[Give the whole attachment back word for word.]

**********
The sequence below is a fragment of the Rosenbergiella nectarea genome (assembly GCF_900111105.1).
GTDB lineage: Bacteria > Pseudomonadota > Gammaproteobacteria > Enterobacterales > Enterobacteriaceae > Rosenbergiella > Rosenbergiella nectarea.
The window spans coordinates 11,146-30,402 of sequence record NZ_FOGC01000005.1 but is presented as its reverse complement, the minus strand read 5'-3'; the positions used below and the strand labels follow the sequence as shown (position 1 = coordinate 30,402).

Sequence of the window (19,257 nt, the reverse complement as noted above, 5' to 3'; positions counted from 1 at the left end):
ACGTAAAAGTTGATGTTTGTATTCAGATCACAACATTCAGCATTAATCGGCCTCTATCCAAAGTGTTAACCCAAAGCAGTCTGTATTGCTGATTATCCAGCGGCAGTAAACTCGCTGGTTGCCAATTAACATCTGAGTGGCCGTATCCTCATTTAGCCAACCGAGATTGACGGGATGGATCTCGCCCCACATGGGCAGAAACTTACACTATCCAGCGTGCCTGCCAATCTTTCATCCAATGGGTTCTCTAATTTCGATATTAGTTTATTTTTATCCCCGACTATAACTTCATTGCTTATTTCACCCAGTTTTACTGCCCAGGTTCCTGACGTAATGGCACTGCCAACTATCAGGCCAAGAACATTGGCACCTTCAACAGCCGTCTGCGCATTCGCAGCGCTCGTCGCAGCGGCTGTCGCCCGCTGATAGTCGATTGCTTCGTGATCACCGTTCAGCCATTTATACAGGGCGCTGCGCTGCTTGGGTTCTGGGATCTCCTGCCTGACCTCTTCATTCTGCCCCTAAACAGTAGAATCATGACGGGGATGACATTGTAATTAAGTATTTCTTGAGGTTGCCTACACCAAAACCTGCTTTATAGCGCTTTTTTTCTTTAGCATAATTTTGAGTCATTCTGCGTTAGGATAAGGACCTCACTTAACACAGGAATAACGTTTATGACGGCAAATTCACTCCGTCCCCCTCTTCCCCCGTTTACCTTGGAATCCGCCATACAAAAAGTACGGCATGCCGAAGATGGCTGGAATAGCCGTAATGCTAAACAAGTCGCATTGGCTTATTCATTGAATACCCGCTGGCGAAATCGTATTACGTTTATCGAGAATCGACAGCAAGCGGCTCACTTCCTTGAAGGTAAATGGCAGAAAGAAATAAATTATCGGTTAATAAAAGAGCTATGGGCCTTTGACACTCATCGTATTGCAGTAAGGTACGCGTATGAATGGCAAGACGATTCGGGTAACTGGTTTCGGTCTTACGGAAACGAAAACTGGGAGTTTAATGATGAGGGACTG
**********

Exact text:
The sequence below is a fragment of the Rosenbergiella nectarea genome (assembly GCF_900111105.1).
GTDB lineage: Bacteria > Pseudomonadota > Gammaproteobacteria > Enterobacterales > Enterobacteriaceae > Rosenbergiella > Rosenbergiella nectarea.
The window spans coordinates 11,146-30,402 of sequence record NZ_FOGC01000005.1 but is presented as its reverse complement, the minus strand read 5'-3'; the positions used below and the strand labels follow the sequence as shown (position 1 = coordinate 30,402).

Sequence of the window (19,257 nt, the reverse complement as noted above, 5' to 3'; positions counted from 1 at the left end):
ACGTAAAAGTTGATGTTTGTATTCAGATCACAACATTCAGCATTAATCGGCCTCTATCCAAAGTGTTAACCCAAAGCAGTCTGTATTGCTGATTATCCAGCGGCAGTAAACTCGCTGGTTGCCAATTAACATCTGAGTGGCCGTATCCTCATTTAGCCAACCGAGATTGACGGGATGGATCTCGCCCCACATGGGCAGAAACTTACACTATCCAGCGTGCCTGCCAATCTTTCATCCAATGGGTTCTCTAATTTCGATATTAGTTTATTTTTATCCCCGACTATAACTTCATTGCTTATTTCACCCAGTTTTACTGCCCAGGTTCCTGACGTAATGGCACTGCCAACTATCAGGCCAAGAACATTGGCACCTTCAACAGCCGTCTGCGCATTCGCAGCGCTCGTCGCAGCGGCTGTCGCCCGCTGATAGTCGATTGCTTCGTGATCACCGTTCAGCCATTTATACAGGGCGCTGCGCTGCTTGGGTTCTGGGATCTCCTGCCTGACCTCTTCATTCTGCCCCTAAACAGTAGAATCATGACGGGGATGACATTGTAATTAAGTATTTCTTGAGGTTGCCTACACCAAAACCTGCTTTATAGCGCTTTTTTTCTTTAGCATAATTTTGAGTCATTCTGCGTTAGGATAAGGACCTCACTTAACACAGGAATAACGTTTATGACGGCAAATTCACTCCGTCCCCCTCTTCCCCCGTTTACCTTGGAATCCGCCATACAAAAAGTACGGCATGCCGAAGATGGCTGGAATAGCCGTAATGCTAAACAAGTCGCATTGGCTTATTCATTGAATACCCGCTGGCGAAATCGTATTACGTTTATCGAGAATCGACAGCAAGCGGCTCACTTCCTTGAAGGTAAATGGCAGAAAGAAATAAATTATCGGTTAATAAAAGAGCTATGGGCCTTTGACACTCATCGTATTGCAGTAAGGTACGCGTATGAATGGCAAGACGATTCGGGTAACTGGTTTCGGTCTTACGGAAACGAAAACTGGGAGTTTAATGATGAGGGACTG